Despite their value, salt marshes are too often considered to be worthless. Salt marshes provide
nursery areas for fishes, shellfish, and crustaceans. These plants have extensive root systems
which enable them to withstand brief storm surges, buffering the impact on upland areas. Salt
marshes also act as filters. Tidal creeks meander through the marshes transporting valuable
nutrients as well as pollutants from upland development. Salt marshes can absorb, or trap, some
of these pollutants, reducing the pollutant load entering estuaries. Salt marshes also prevent
sediments from washing offshore, often creating more land on which salt marshes can grow.
Salt Marsh Losses in Florida
Salt marsh systems are dynamic, constantly changing. Society, however, emphasizes stability and
permanence. As a result, salt marshes have been drained or filled with silt, sand, or refuse to
an elevation at which they can no longer survive. It is estimated that in Florida at least 60,000
acres, or 8 percent, of estuarine habitat has been lost to permitted dredge and fill activities.
The Florida Marine Research Institute is studying changes in Florida's coastal habitats.
Scientists can evaluate changes by comparing aerial photographs of the coast in the 1940's,
1950's, and 1980's. Too frequently, the changes observed show loss of fisheries habitats.
Salt marsh loss has occurred in Florida's five northeast counties, which contain 11 percent of
the State's total salt marsh acreage. The primary loss in Nassau County occurred because of
dredging for the Intracoastal Waterway. Duval County has been impacted even more severely by
human activity. Extending 3.5 miles on either side of St. John's Inlet and 10 miles up the St.
John's River, analysis indicated a 36 percent loss of marsh habitat. The loss is primarily due
to dredge and fill of marsh habitat since 1943.
In Palm Beach County, a 51 percent decrease in salt marsh acreage occurred in Lake Worth between
1944 and 1982 due to major land developments. A network of canals draining low lying uplands
diverted the natural flow of freshwater away from salt marsh areas.
In southwest Florida, both salt marshes and mangroves occur along the Tampa Bay shore. Since 1940,
Tampa Bay has been one of the fastest growing metropolitan areas in Florida. Considerable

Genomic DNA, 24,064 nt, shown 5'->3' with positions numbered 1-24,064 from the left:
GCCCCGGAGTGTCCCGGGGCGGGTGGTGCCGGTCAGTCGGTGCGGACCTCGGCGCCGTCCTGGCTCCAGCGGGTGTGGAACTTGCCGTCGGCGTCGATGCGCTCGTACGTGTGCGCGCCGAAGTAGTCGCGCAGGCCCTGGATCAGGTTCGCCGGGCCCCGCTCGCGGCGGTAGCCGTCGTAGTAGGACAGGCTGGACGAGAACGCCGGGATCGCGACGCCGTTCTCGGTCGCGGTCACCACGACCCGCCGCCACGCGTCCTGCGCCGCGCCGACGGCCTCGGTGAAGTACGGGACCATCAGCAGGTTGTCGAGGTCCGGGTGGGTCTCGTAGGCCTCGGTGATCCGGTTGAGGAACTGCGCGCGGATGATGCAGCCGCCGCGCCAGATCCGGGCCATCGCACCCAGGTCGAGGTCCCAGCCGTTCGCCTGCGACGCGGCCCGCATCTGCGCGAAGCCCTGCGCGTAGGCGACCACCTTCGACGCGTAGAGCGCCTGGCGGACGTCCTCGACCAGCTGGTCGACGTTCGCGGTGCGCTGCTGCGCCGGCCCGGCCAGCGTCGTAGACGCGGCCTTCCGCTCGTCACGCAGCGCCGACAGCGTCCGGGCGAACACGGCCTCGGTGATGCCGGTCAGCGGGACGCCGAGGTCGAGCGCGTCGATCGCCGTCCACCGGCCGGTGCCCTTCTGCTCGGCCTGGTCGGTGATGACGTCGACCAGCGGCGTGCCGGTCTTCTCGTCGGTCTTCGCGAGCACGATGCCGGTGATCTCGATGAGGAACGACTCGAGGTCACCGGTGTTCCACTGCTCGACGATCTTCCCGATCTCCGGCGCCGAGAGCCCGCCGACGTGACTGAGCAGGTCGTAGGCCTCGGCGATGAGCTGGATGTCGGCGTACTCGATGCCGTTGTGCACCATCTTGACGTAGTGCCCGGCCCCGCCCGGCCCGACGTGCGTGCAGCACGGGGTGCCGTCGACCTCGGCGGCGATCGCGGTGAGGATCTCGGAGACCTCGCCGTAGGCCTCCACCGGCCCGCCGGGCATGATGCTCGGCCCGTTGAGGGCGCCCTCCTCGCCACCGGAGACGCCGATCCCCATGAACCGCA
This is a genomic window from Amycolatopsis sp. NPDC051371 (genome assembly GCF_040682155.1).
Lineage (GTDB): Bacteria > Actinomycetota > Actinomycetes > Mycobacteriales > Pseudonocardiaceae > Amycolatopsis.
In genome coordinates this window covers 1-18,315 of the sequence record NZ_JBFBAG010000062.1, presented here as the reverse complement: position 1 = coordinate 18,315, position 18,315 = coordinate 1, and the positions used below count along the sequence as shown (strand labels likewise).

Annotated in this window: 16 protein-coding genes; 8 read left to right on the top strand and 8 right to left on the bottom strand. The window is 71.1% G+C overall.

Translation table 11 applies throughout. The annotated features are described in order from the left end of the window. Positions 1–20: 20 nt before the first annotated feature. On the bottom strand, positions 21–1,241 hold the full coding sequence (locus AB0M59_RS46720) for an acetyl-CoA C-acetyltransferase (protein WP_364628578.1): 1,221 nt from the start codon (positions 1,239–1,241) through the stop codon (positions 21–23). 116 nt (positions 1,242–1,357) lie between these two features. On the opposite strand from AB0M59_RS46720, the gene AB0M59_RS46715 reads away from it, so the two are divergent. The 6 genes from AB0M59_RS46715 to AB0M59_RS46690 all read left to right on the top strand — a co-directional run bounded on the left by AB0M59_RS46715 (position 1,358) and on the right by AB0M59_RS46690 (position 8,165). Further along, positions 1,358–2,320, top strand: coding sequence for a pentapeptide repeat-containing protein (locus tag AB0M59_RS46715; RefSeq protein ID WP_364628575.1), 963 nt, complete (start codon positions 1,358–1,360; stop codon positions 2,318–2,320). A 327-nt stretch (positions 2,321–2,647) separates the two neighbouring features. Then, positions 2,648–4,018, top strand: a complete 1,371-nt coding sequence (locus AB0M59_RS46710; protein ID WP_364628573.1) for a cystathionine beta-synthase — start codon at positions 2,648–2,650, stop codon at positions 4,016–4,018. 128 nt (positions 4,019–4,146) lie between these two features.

environmental damage has occurred in Tampa Bay along with this growth. Four major types of
dredging have impacted Tampa Bay during the last 100 years: channel deepening, maintenance
dredging, shell dredging, and dredging for land fill construction. Ship channel dredging and
port construction have brought Tampa Bay the economic benefits of being one of the largest ports
in the nation. Tampa Bay has lost more than 40 percent of its original mangrove and salt marsh
acreage over this time.
The elimination and alteration of Florida salt marshes have a negative effect on fishery
resources. Estuaries provide nursery areas for at least 70 percent of Florida's important
recreational and commercial fishes, shellfish, and crustaceans. Many of Florida's marine
fisheries will decline and may disappear without coastal wetlands.
State regulations have been enacted to protect Florida's salt marsh systems. Specifically,
the Warren B. Henderson Wetlands Act of 1984 established clear guidelines for defining wetland
areas that come under state jurisdiction. All dredging and filling activities in state waters
require permits unless specifically exempted. Local laws vary, so be sure to check with officials
in your area before taking any action.
Salt marshes are a part of our State heritage. It is up to us to ensure them a place in Florida's
future - your future.
This page was derived from a brochure developed by the Department of Environmental Protection,
Florida Marine Reseach institute with funds provided by a grant from the U.S. Office of Ocean and
Coastal Resource Management, NOAA.